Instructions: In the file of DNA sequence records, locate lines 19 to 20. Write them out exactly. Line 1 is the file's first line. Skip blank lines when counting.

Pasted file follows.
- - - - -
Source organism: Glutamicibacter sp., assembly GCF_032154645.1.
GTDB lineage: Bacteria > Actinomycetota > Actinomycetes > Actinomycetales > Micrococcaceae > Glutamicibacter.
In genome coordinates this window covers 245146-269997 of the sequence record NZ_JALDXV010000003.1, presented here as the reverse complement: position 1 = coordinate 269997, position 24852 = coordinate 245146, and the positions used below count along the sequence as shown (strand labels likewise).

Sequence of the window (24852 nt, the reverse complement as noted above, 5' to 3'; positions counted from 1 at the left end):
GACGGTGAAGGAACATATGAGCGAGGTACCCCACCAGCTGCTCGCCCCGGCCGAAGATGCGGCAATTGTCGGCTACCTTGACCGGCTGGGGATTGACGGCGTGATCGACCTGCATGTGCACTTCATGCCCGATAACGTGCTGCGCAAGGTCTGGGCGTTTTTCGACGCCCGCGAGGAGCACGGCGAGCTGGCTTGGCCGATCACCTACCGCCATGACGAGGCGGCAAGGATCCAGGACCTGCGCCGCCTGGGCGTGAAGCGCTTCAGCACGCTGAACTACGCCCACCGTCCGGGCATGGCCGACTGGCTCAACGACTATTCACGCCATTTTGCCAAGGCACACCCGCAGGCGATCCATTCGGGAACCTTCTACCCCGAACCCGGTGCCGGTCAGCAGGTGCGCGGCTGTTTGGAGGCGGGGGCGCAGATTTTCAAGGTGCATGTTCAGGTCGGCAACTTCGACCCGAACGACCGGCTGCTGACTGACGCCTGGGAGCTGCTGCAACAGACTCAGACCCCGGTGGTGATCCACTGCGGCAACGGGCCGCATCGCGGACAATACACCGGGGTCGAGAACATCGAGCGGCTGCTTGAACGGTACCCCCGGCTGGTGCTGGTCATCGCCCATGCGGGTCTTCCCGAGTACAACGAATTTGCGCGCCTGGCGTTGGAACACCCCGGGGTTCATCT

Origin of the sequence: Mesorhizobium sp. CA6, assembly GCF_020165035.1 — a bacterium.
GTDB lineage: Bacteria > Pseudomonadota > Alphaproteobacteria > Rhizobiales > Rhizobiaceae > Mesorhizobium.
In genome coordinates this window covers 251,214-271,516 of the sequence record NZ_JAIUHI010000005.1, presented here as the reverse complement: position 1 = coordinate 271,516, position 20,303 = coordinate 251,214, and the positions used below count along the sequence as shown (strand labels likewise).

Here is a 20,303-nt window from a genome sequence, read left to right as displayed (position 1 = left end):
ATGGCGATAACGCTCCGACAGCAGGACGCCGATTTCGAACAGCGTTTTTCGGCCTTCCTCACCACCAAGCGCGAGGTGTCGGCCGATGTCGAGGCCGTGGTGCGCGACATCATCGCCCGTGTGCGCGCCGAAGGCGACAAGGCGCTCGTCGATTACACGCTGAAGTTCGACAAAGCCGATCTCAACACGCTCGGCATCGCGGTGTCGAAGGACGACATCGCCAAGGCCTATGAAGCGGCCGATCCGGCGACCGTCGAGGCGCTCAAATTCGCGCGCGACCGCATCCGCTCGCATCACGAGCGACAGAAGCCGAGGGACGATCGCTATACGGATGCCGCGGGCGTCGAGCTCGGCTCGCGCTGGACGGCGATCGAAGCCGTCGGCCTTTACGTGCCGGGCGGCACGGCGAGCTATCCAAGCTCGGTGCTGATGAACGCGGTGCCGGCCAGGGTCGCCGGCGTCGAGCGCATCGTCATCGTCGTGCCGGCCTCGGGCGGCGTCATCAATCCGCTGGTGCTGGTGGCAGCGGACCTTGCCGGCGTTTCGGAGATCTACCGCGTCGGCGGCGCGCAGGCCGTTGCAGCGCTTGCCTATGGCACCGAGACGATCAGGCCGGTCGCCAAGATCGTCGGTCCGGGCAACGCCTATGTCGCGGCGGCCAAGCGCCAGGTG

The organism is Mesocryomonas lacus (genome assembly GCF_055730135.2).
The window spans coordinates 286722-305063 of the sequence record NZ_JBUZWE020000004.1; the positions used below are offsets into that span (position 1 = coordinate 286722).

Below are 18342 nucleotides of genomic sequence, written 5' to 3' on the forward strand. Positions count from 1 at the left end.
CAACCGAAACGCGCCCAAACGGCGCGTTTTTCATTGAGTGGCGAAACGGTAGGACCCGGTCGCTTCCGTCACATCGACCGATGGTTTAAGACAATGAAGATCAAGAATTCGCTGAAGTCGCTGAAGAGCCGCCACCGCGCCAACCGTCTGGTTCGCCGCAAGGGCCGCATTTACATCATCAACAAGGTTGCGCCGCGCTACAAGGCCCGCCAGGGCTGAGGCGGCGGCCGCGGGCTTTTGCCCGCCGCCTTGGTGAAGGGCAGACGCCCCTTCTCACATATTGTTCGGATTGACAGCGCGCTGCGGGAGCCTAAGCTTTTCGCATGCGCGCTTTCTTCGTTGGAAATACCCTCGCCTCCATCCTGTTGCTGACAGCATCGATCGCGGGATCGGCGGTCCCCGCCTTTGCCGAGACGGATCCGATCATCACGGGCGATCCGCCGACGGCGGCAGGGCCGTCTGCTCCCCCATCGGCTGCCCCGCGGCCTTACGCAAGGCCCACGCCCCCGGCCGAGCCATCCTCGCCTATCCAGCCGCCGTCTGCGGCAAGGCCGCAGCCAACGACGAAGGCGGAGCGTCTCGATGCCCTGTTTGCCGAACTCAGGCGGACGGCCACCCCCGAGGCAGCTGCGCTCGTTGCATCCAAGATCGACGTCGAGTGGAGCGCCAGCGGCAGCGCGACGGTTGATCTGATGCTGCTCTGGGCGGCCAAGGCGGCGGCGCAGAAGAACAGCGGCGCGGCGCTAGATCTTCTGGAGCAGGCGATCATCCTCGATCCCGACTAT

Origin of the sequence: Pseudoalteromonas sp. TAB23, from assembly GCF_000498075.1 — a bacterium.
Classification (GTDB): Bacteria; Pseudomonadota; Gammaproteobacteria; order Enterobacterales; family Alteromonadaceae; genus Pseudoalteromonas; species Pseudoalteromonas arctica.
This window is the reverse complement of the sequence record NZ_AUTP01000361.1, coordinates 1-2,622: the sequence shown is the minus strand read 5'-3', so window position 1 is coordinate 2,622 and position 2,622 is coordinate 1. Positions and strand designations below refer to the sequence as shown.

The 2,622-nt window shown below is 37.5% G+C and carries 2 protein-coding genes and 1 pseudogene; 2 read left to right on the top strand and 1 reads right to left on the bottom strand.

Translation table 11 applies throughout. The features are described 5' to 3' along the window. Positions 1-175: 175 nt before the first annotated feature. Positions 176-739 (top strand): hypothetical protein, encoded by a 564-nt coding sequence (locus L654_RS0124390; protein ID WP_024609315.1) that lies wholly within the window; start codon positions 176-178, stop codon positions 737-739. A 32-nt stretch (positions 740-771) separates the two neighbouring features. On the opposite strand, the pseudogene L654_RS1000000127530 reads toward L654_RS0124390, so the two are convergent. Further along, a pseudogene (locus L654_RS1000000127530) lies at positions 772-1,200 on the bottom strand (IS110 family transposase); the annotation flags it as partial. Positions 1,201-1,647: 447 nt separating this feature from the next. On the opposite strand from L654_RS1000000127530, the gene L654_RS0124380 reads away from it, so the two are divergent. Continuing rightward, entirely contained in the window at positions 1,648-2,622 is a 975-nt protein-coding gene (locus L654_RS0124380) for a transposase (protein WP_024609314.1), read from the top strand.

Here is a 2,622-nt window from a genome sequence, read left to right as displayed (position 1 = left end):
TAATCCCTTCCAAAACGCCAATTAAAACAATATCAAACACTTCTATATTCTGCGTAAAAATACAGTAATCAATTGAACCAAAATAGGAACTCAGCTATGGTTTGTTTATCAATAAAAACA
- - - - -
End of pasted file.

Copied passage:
Translation table 11 applies throughout. The features are described 5' to 3' along the window. Positions 1-175: 175 nt before the first annotated feature. Positions 176-739 (top strand): hypothetical protein, encoded by a 564-nt coding sequence (locus L654_RS0124390; protein ID WP_024609315.1) that lies wholly within the window; start codon positions 176-178, stop codon positions 737-739. A 32-nt stretch (positions 740-771) separates the two neighbouring features. On the opposite strand, the pseudogene L654_RS1000000127530 reads toward L654_RS0124390, so the two are convergent. Further along, a pseudogene (locus L654_RS1000000127530) lies at positions 772-1,200 on the bottom strand (IS110 family transposase); the annotation flags it as partial. Positions 1,201-1,647: 447 nt separating this feature from the next. On the opposite strand from L654_RS1000000127530, the gene L654_RS0124380 reads away from it, so the two are divergent. Continuing rightward, entirely contained in the window at positions 1,648-2,622 is a 975-nt protein-coding gene (locus L654_RS0124380) for a transposase (protein WP_024609314.1), read from the top strand.

Here is a 2,622-nt window from a genome sequence, read left to right as displayed (position 1 = left end):